This article does not cite any sources. (August 2017) (Learn how and when to remove this template message)
Mount Hazor (in Hebrew: Ramat Hazor) is an irregularally shaped plateau, marking the geographical boundary between Samaria to its north and Judea to its south. Its peak, called Baal-hazor in Hebrew and Tell Asur in Arabic, reaches approximately 1,020 metres (3,350 ft) above sea level.
Its name is derived from the word for "courtyard", referring to the walled enclosures that this large land mass enabled ancients to construct. The peak housed a pagan chapel for worship of the Baal, who was considered "lord of the mountain" hence its name: "Baal-hazor".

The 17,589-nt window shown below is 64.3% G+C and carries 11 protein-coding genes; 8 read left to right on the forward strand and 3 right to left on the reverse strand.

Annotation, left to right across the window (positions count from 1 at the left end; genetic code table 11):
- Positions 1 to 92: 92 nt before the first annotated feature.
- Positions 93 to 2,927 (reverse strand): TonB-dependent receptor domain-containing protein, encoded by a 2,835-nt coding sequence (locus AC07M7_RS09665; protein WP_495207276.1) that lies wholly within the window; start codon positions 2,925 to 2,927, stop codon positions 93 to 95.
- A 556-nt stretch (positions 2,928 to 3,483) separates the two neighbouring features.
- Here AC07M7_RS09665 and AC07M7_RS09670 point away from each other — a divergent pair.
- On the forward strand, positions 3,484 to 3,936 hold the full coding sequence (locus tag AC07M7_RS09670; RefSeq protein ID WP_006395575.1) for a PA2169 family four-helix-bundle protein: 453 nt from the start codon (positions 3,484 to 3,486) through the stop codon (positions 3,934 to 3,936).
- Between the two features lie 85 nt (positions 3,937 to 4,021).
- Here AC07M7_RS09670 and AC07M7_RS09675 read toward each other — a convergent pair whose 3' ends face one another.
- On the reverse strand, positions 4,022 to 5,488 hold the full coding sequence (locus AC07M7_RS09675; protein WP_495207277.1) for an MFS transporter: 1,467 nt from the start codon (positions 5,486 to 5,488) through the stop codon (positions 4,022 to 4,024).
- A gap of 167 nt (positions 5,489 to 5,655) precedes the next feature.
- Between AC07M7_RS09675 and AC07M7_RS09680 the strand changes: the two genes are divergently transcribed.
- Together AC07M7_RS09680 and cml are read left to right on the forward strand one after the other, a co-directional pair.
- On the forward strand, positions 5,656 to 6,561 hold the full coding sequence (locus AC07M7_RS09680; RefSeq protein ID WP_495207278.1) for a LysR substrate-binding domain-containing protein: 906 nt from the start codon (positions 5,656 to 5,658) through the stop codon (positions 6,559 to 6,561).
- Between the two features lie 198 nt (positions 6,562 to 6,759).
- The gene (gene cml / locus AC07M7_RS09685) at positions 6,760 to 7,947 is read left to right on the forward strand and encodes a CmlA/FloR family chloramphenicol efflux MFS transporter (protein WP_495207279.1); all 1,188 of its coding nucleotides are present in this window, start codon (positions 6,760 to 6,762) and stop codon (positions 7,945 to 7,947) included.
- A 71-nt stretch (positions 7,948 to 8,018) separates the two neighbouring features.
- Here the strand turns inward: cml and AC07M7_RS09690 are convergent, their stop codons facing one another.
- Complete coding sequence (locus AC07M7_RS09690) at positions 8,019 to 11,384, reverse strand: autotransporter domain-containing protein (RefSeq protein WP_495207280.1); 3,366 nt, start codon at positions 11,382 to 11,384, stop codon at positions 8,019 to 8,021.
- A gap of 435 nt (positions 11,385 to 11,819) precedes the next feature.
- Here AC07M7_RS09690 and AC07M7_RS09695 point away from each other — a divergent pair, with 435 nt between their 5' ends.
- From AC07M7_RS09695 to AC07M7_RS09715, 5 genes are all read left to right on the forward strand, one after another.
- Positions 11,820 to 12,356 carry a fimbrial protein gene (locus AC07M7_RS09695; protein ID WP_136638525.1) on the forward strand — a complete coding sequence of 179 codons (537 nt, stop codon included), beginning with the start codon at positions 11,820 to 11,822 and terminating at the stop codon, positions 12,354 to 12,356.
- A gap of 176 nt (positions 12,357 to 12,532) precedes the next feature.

The Genesis Apocryphon of the Dead Sea scrolls identifies Ramat Hazor as the site between Bethel and Ai where Abraham built an altar and called upon (i.e. invoked) the name of God (Gen. 12:1-9). At this site the accounts of Genesis 13 took place: "(14)Lift up now thine eyes, and look from the place where thou art, northward and southward and eastward and westward: (15) for all the land which thou see, to thee will I give it, and to thy seed for ever. (16) And I will make thy seed as the dust of the earth: So that if a man can count the dust of the earth, then may thy seed also be counted. (17) Arise, walk through the land in the length of it and in the breadth of it; for unto you will I give it."